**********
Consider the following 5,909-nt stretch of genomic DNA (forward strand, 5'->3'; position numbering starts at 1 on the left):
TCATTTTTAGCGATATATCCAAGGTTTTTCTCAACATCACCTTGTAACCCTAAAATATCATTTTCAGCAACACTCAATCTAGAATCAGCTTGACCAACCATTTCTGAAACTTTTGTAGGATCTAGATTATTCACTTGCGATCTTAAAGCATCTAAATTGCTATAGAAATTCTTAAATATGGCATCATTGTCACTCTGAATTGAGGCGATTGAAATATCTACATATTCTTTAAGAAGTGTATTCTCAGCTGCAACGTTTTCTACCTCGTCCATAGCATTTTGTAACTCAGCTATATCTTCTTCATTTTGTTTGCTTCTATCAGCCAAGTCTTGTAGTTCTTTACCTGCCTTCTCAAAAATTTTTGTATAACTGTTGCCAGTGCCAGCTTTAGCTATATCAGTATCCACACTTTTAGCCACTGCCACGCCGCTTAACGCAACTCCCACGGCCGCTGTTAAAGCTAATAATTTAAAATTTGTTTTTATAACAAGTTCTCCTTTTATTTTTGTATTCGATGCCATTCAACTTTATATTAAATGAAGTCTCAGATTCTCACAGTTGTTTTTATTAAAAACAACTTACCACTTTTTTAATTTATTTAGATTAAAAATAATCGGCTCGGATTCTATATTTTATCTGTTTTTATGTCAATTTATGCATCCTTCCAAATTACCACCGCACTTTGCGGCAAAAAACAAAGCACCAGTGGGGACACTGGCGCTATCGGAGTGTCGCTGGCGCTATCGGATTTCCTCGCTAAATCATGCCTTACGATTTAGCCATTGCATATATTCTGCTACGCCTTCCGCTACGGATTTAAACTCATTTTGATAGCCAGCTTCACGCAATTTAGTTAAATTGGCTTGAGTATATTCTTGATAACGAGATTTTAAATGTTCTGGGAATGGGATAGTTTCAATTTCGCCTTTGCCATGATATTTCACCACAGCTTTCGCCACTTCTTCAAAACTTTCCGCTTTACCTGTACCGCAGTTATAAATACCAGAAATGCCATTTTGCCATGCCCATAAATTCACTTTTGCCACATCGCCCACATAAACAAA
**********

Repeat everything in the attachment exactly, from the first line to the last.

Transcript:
Consider the following 5,909-nt stretch of genomic DNA (forward strand, 5'->3'; position numbering starts at 1 on the left):
TCATTTTTAGCGATATATCCAAGGTTTTTCTCAACATCACCTTGTAACCCTAAAATATCATTTTCAGCAACACTCAATCTAGAATCAGCTTGACCAACCATTTCTGAAACTTTTGTAGGATCTAGATTATTCACTTGCGATCTTAAAGCATCTAAATTGCTATAGAAATTCTTAAATATGGCATCATTGTCACTCTGAATTGAGGCGATTGAAATATCTACATATTCTTTAAGAAGTGTATTCTCAGCTGCAACGTTTTCTACCTCGTCCATAGCATTTTGTAACTCAGCTATATCTTCTTCATTTTGTTTGCTTCTATCAGCCAAGTCTTGTAGTTCTTTACCTGCCTTCTCAAAAATTTTTGTATAACTGTTGCCAGTGCCAGCTTTAGCTATATCAGTATCCACACTTTTAGCCACTGCCACGCCGCTTAACGCAACTCCCACGGCCGCTGTTAAAGCTAATAATTTAAAATTTGTTTTTATAACAAGTTCTCCTTTTATTTTTGTATTCGATGCCATTCAACTTTATATTAAATGAAGTCTCAGATTCTCACAGTTGTTTTTATTAAAAACAACTTACCACTTTTTTAATTTATTTAGATTAAAAATAATCGGCTCGGATTCTATATTTTATCTGTTTTTATGTCAATTTATGCATCCTTCCAAATTACCACCGCACTTTGCGGCAAAAAACAAAGCACCAGTGGGGACACTGGCGCTATCGGAGTGTCGCTGGCGCTATCGGATTTCCTCGCTAAATCATGCCTTACGATTTAGCCATTGCATATATTCTGCTACGCCTTCCGCTACGGATTTAAACTCATTTTGATAGCCAGCTTCACGCAATTTAGTTAAATTGGCTTGAGTATATTCTTGATAACGAGATTTTAAATGTTCTGGGAATGGGATAGTTTCAATTTCGCCTTTGCCATGATATTTCACCACAGCTTTCGCCACTTCTTCAAAACTTTCCGCTTTACCTGTACCGCAGTTATAAATACCAGAAATGCCATTTTGCCATGCCCATAAATTCACTTTTGCCACATCGCCCACATAAACAAA